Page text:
This Week August 6 to August 12
August 7, 1933 – Alley Oop’s Oil Field Roots
“Alley Oop” appears for the first time when former Ft. Worth Star-Telegram reporter Victor (V.T.) Hamlin publishes the caveman as a syndicated daily cartoon in Iowa’s Des Moines Register. The comic strip is a hit and ultimately appears in more than 800 newspapers. The West Texas oil town of Iraan lays claim to Hamlin’s paleontological inspiration.
Iraan (pronounced eye-rah-ann) first appeared in 1926 as a company town following the discovery of the prolific Yates oilfield. Many of its early buildings were constructed by the Big Lake Oil Company.
The Yates field will produce more than 40 million barrels in just three years, but Iraan’s best years will be over by 1960 – when the band Hollywood Argyles sings that Alley Oop is “the toughest man there is alive.”
Although Alley Oop is one of 20 comic strips commemorated in a 1995 series of U.S. postage stamps, Yates oilfield production and Iraan’s fortunes have both declined. The town opened its Alley Oop Fantasy Land theme park in 1965 with favorite son Hamlin in attendance.
Today, tourists visit the Alley Oop Museum and R.V. Park on the northwest edge of Iraan at 9261 Alley Oop Lane, off of U.S. 190. Thanks to improved technologies, production from Yates oil wells continues – and the field is estimated to have one billion barrels of recoverable oil remaining.
August 9, 1922 – Oil Patch Psychic of Luling, Texas
After drilling six consecutive dry holes near Luling, Texas, the heavily in debt United North & South Oil Company brings in the Rafael Rios No. 1 well – discovering an oilfield that is twelve miles long and two miles wide.
Local lore and abundant literature proclaim that Edgar B. Davis, president of the company, found the well only after getting a psychic reading from famed clairvoyant Edgar Cayce. Within two years the oilfield has 391 producing wells and yields about 11 million barrels annually.
Davis will sell his leases to the Magnolia Petroleum Company for $12 million – the biggest petroleum deal in Texas at the time. Psychic Edgar Cayce will claim success helping other Texas wildcatters. He leaves the oil patch for good after forming his own oil company – and drilling a series of dry holes.
Today, petroleum exhibits of the Central Texas Oil Patch Museum in a restored 1885 mercantile store describe the historic 1922 discovery. Luling also is known for its decorated pumping units and the Watermelon Thump Festival – and Seed-Spitting Contest. The Guinness Book of World Records documents the contest’s still unbeaten distance of 68 feet, 9 and 1/8 inches set in 1989.
Luling also hosts an annual Roughneck BBQ and Chili Cook-Off –and boasts of ”the best ribs in the country,” according to Reader’s Digest. Read an article about this oil patch community’s museum in the “Central Texas Oil Patch Museum.”
August 10, 1909 – Hughes patents Revolutionary Drill Bit
Petroleum historians note several men who were trying to improve on drill bit technologies at the time, but it was Hughes who made it happen.
Granville A. Humason, for example, developed a cross-roller bit before a chance meeting with Hughes in Shreveport, Louisiana – where he sold the rights to Hughes. The twin-cone roller bit, which drills faster and deeper through harder rock formations, launches the Hughes oilfield service company empire.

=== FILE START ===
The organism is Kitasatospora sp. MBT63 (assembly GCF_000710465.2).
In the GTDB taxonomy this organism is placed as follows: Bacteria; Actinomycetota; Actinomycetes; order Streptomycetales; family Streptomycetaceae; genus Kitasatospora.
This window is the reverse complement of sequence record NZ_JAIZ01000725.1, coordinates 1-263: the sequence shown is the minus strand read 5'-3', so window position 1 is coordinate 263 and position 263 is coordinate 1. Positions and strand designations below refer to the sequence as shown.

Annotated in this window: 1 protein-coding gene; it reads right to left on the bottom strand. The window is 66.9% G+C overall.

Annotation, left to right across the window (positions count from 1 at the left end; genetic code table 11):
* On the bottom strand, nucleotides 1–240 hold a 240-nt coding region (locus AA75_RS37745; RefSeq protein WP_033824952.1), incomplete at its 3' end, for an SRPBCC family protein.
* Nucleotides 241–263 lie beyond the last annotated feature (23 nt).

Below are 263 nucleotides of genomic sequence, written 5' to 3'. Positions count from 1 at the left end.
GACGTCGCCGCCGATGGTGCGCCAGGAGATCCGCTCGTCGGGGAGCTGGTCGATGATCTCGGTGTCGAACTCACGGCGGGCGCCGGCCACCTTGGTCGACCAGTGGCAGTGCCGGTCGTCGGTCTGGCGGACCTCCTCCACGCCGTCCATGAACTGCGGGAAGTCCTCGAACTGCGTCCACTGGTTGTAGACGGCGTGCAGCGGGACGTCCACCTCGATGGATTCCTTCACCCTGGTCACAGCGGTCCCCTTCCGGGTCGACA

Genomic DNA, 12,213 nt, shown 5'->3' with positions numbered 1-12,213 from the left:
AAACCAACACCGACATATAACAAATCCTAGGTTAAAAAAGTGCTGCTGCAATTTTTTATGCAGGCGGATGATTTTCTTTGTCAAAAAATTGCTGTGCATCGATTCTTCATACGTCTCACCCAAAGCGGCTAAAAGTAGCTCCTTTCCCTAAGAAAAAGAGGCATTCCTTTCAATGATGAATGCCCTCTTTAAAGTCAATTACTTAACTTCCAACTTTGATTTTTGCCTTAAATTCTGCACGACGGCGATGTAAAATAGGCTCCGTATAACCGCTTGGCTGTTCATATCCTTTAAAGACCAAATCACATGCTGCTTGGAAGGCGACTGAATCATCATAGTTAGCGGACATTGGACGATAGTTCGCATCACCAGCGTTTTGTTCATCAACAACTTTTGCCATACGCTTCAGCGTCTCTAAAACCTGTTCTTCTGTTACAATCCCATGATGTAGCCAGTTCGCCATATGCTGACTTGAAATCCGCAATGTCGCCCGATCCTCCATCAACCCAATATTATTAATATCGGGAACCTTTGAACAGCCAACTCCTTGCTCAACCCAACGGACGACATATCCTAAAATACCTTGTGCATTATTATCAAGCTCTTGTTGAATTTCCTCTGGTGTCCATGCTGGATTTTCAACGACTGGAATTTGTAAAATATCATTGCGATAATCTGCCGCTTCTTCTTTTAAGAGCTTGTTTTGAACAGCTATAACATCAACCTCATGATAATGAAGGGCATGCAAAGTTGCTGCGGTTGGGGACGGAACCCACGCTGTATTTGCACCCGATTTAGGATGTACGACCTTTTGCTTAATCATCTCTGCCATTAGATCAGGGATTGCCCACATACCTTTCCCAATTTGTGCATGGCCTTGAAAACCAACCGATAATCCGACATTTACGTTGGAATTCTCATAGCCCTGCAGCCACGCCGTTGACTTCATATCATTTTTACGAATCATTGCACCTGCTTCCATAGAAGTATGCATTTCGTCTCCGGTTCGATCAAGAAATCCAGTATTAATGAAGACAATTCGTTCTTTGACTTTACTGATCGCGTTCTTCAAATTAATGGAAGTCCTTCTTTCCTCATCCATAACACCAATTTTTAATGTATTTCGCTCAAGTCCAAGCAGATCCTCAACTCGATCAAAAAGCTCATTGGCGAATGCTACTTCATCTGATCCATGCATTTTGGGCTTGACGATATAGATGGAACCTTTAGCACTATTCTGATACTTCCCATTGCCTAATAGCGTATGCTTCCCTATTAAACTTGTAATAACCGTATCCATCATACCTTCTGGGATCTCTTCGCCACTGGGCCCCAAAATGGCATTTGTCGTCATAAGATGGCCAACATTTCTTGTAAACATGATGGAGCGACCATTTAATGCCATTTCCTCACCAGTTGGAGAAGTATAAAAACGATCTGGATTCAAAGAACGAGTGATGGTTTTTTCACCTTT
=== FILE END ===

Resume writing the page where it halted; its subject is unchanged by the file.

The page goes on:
Hughes receives a patent, No. 930758, for a drill that “relates to boring drills, and particularly to roller drills such as are used for drilling holes in earth and rock,” and with business associate Walter Benona Sharp established Sharp-Hughes Tool Company to manufacture and market the twin-cone roller bit.
Hughes company engineers will invent the tri-cone bit in 1933. More innovations follow. Frank Christensen and George Christensen develop the earliest diamond bit in 1941. The tungsten carbide tooth comes into use in the early 1950s. The company Hughes founded merges in 1987 with one founded in 1927 by Carl Baker, Baker Oil Tools, to form today’s Baker Hughes.
In 1992 America’s first rolling-cone bit company and the first diamond-bit company merged to become today’s Hughes Christensen – a Baker Hughes company.
Hughes biographers note that he met Granville Humason in a Shreveport bar, where Humason sold his roller bit rights to Hughes for $150. The University of Texas’ Center for American History has a rare 1951 recording of Humason’s recollections of that chance meeting.
On the tape, Humason recalls that he spent $50 of his sale proceeds at the bar during the balance of the evening. See “Making Hole — Drilling Technology.”
August 11, 1998 – Amoco announces BP merger
Amoco announces plans to merge with British Petroleum in a stock swap valued at about $48 billion – at the time the world’s largest industrial merger. Amoco began in 1889 as John D. Rockefeller’s Standard Oil Company of Indiana, and changed its name from Standard to Amoco in 1985.
Finalized on December 31, the combined company, BP Amoco PLC, is 60 percent owned by BP shareholders, marking the transaction the largest foreign takeover of an American company. In 2001 BP announces that Amoco service stations will be closed or renamed to BP service stations.
August 12, 1930 – Kentucky Oilmen organize
A group of eastern Kentucky oilmen join the Western Kentucky Oil Men’s Association, where the articles of incorporation are amended to become a state-wide organization – today’s Kentucky Oil and Gas Association, Frankfort. R.C. Snyder of the Kentucky Natural Gas Company in Louisville is elected the association’s first president. An oil discovery near Pellville in Hancock County had touched off an oil boom in western Kentucky in 1919.
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